Eating Phlox

Digging into the earth between the patio stones with a stick, there is a little girl in a sun-suit crouched on the ground on a blue summer morning; a morning with a tinge of humidity in the air and one which promises to become hot very soon, but not yet.  The sun warms her back. Birds are in song all around her, robins hopping and hunting in the back yard, bumblebees bumbling and bouncing off the flowers in her mother’s garden.  She feels the hum of the universe and hums a tune along with it.  Dragonflies (“dining needles!”) are alighting and lifting off.  The sound of cicadas vibrate in the air. The aroma of the grass as the dew dries, the scent of the earth as she disturbs it, the perfume of flowers on the breeze all cause her to pulse as one with the earth, feeling an awareness and  joy which is not articulated, but deeply understood.

She drops the stick and wanders over to her mother’s flower bed, where she pushes her face dangerously close to some honeybees to smell the flowers.  They do not bother her.  She inspects the petals, feels their velvet, pulls off a leaf here and there, touches everything.  And then, she pulls off a floret from the phlox,  sniffs it and puts it in her mouth.  It has a somewhat spicy, slightly sweet and rather pleasurable taste.  She pulls off another floret and eats some more.  And then more.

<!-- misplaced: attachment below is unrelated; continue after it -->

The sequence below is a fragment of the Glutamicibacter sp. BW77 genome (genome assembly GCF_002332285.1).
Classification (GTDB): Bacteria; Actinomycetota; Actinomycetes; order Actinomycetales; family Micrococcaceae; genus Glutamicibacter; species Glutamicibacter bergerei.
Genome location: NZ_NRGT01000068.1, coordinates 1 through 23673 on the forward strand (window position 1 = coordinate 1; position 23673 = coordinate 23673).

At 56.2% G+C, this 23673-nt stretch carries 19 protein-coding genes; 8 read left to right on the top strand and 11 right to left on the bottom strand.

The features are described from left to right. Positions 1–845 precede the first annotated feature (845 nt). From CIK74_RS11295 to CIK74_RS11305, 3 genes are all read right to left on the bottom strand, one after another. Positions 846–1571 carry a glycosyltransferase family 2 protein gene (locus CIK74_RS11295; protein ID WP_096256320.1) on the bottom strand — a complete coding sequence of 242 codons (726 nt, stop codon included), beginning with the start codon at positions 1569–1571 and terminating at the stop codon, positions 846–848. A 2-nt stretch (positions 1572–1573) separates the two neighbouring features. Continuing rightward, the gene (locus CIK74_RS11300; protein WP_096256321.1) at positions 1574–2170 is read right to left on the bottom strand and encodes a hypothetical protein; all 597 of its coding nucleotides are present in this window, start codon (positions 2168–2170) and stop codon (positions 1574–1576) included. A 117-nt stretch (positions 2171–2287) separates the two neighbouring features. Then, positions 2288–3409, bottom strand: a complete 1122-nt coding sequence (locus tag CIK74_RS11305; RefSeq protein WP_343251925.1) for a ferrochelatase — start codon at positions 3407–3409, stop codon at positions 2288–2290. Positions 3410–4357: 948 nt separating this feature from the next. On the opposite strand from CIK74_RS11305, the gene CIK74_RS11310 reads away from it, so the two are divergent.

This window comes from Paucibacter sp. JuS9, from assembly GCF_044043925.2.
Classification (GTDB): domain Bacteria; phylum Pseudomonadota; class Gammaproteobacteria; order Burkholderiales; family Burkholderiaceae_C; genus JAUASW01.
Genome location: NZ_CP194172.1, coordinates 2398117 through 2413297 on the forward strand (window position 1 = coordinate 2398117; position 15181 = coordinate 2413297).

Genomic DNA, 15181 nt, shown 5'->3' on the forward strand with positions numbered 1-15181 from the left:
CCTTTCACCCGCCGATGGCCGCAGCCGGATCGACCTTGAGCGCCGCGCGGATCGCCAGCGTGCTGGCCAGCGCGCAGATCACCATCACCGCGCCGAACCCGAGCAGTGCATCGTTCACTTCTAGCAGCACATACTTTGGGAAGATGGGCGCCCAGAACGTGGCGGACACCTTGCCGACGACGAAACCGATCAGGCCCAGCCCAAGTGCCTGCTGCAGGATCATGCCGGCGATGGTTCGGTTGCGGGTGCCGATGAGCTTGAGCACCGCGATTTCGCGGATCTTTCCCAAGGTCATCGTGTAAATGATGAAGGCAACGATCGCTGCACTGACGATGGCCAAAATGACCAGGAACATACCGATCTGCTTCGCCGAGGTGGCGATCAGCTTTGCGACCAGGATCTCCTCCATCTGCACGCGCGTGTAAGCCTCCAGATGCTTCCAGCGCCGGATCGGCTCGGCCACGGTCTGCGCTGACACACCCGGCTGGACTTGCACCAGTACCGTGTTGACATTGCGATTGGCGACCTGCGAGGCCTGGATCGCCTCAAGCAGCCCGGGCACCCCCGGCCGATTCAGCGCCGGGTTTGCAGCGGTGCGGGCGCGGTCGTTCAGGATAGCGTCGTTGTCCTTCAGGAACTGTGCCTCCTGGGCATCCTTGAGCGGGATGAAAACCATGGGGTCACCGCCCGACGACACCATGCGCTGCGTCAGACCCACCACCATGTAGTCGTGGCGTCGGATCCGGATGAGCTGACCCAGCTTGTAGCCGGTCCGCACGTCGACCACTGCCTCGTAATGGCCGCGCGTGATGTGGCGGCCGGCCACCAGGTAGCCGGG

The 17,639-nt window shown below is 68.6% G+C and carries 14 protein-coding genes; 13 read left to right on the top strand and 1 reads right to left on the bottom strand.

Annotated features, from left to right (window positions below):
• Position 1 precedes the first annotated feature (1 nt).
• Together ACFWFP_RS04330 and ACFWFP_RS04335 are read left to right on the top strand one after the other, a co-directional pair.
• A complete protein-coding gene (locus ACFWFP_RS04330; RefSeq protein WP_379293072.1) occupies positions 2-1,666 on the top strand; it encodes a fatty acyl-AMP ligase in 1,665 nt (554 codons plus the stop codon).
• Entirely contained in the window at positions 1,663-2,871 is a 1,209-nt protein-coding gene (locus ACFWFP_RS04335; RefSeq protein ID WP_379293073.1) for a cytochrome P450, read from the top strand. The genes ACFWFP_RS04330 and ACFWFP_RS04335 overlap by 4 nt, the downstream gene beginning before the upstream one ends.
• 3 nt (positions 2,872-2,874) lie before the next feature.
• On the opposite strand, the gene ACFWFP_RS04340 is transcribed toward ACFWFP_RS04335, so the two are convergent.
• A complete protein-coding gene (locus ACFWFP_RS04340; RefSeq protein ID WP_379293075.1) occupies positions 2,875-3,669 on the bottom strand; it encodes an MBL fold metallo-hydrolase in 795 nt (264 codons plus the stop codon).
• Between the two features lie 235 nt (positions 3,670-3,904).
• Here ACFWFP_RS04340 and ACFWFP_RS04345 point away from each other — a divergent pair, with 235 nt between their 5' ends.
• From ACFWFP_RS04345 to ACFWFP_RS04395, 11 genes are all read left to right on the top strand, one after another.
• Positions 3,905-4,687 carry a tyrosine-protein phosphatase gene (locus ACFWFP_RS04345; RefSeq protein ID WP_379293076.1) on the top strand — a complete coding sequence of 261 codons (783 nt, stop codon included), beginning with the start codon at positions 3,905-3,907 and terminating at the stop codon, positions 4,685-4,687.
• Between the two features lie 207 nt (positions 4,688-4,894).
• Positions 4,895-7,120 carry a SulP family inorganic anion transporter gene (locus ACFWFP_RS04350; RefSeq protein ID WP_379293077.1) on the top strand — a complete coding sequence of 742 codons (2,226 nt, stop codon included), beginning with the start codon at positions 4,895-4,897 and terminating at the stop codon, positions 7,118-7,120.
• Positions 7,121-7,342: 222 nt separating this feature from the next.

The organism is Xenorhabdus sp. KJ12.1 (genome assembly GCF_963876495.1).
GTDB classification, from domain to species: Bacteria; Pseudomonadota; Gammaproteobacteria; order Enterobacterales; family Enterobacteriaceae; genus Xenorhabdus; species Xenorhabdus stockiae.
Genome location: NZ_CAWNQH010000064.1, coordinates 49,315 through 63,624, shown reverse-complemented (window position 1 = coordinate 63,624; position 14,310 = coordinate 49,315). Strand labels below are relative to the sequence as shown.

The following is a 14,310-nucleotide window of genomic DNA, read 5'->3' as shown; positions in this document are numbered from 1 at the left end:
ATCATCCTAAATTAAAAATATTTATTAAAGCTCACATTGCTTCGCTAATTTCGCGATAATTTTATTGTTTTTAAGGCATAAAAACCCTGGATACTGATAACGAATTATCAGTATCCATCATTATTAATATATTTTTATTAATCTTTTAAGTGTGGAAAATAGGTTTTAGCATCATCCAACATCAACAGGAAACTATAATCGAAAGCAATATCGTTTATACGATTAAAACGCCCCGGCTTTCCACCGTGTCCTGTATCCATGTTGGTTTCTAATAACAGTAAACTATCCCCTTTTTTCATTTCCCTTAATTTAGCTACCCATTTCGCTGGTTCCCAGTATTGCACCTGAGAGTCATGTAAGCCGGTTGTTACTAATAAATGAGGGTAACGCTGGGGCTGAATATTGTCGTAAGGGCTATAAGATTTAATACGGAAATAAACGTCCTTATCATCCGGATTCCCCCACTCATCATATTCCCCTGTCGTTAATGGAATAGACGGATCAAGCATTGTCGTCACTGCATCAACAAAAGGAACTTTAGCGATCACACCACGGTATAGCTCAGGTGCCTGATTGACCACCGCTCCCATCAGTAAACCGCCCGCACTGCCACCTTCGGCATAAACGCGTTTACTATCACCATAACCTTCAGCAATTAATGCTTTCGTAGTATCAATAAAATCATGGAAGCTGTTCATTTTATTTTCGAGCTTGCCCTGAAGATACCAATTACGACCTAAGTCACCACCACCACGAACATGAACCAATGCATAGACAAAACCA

That child was me, and it was at that point that my mother came out the back door yelling “Stop eating the flowers!!”  I suppose it was lucky for me that perennial Phlox (Phlox paniculata) happens to be an edible flower.  Unless it is sprayed with pesticides, it is non-toxic to humans and pets.  I just found that out now when I looked it up.  I doubt my mother was aware of the possibilities that might have been.  That particular day is burned into my mind and heart; that moment of total recognition and comprehension of being in harmony with the planet.

This evening, many miles and years away from that child,  I was outside inspecting my garden beds.  It rained steadily yesterday, and tonight there is a warm, clean breeze.  The sun is lowering towards the horizon and casting a golden glow.  The phlox are in full bloom and a most luminous pink.  I plucked a few petals and brought them to my lips.

I could not resist.

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1 Response to Eating Phlox

  1. karen says:

    I used to suck on the bottoms of Petunia blossoms when I was little. They are very sweet.


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